A new semester has arrived, and with it, a host of new challenges. While we had a great semester for coronavirus cases in the fall, boasting some of the lowest numbers of any university in the state, we face a different situation than we did in the fall. The virus’s presence has increased significantly in the Greenville area since we were last on campus, so the administration has made some changes. Specifically, new rules, some temporary and some permanent, have been introduced, such as the limiting of in-person interaction to pods of four. However, out of all of Furman’s regulations this semester, the most damaging to the academic success and mental health of the students is the lack of a spring break.

As several people pointed out last semester, the pandemic has had a disastrous effect on student mental health. While there are several factors at play in this, such as the lack of social interaction, the cancellation of potential events, and, worst of all, the loss of friends or family, the biggest academic impact on the entirety of the student body was the complete lack of any break during the semester. Not only were we expected to follow the new rules Furman implemented to the letter, but we also were expected to do this without any time off to take a rest. As a result, the typical mid-semester slump arrived sooner and harder, staying for longer than it would normally.

In order to combat the fatigue experienced in the fall, Furman has implemented monthly no-class days. Including the established Good Friday holiday, students have three days off during the semester - Feb. 18, Mar. 10, and Apr. 2, meaning that the administration only designated two new break days.. While the gesture is appreciated, these no-class days dramatically fail to compensate students for the lack of spring break. We get a seemingly random Thursday and Wednesday off in the semester as opposed to the typical week off. While the week of spring break would be a time of genuine relaxation, these two days off are sandwiched between class days, giving students no actual time off due to the assignments they will have to complete for the next day.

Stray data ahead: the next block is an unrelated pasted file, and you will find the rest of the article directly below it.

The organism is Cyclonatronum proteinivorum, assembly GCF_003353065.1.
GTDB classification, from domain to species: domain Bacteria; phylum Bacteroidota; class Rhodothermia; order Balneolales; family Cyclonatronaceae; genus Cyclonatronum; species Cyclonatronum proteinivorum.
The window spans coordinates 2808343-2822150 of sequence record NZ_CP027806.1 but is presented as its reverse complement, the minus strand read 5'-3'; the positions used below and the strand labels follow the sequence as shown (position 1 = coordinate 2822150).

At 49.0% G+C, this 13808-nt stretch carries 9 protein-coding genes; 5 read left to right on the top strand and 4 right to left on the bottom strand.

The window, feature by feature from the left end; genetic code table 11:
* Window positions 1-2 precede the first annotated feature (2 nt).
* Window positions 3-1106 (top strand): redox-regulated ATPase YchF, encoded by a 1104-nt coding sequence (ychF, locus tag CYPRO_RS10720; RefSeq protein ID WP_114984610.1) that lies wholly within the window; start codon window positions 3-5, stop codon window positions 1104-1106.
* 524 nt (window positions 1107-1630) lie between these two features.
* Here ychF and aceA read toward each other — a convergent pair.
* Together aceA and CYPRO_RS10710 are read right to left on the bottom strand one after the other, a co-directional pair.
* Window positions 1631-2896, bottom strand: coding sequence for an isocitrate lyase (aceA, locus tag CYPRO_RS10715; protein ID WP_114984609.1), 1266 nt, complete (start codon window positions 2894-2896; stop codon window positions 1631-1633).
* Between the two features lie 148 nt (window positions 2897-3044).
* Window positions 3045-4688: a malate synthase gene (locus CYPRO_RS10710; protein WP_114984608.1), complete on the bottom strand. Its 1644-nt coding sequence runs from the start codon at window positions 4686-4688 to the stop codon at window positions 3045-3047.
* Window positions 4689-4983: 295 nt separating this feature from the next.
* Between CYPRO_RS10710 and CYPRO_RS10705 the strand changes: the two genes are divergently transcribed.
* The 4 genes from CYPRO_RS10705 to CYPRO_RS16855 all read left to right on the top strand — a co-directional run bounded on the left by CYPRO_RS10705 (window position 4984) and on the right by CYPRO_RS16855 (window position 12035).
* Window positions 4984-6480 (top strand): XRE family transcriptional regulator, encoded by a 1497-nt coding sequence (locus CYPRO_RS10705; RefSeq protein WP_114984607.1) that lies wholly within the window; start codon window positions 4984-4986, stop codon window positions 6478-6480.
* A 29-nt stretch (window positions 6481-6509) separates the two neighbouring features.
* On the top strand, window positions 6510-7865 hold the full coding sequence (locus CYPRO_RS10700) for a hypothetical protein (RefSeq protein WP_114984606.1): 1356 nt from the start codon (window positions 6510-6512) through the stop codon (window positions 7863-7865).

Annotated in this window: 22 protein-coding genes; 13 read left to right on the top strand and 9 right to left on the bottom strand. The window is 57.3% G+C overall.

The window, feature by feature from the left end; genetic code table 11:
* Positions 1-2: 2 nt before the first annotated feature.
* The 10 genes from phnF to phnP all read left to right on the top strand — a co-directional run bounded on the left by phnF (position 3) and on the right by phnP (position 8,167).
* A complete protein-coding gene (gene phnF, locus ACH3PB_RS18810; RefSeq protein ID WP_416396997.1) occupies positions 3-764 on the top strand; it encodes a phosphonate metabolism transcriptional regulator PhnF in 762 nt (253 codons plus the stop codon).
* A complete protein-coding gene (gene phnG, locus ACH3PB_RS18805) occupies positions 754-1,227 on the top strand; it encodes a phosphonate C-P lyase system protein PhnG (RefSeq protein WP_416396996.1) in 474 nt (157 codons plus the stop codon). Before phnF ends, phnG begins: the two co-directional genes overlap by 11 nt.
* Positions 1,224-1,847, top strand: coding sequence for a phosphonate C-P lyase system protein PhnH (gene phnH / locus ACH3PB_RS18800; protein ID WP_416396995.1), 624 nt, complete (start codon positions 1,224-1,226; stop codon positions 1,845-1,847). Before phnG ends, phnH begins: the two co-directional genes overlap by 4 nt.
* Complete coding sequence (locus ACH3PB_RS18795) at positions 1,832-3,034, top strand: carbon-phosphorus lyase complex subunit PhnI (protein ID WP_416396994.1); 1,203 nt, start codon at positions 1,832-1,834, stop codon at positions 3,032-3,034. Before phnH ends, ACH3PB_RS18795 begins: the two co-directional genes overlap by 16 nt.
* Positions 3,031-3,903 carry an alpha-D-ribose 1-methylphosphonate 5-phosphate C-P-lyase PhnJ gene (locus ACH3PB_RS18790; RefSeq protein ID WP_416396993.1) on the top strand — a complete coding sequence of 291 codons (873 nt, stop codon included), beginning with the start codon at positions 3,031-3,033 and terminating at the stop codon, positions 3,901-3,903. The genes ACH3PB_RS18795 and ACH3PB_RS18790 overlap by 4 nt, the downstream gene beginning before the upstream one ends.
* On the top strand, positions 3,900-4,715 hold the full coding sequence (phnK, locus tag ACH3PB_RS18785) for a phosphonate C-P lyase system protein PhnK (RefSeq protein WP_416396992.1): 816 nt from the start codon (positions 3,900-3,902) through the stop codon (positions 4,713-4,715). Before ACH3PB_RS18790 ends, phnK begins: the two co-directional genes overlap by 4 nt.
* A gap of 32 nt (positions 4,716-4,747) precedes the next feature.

I understand why Furman made this decision. One of the biggest risks to campus safety is student travel, which could bring COVID cases back to campus from outside hotspots. However, that does not mean spring break had to be completely cancelled. Spring break comes at a crucial part in the semester, providing students a much needed respite after midterm exams. In their zeal to shield the student body from the virus, the university has completely neglected this fact. While students going off campus for spring break would likely cause problems, perhaps an on-campus alternative could have been arranged to still give us a break from classes while keeping us safe. For example, the University could rebrand spring break to “Wellness Week” or something similar and provide safe, COVID-friendly activities on campus for students to participate in to de-stress, such as outdoor movies, intramural sports, or outdoor arts and crafts events. 

At this point, the schedule for our spring semester has been set in stone, so any changes are practically impossible. However, going forward, the administration should make sure they accept some student feedback on these issues if, God forbid, we are still facing the same problems during the Fall 2021 semester or any other point in the future. Something as simple as a virtual town hall or student survey looking for suggestions would be a great way to ensure academic and mental health crises are mitigated in the future.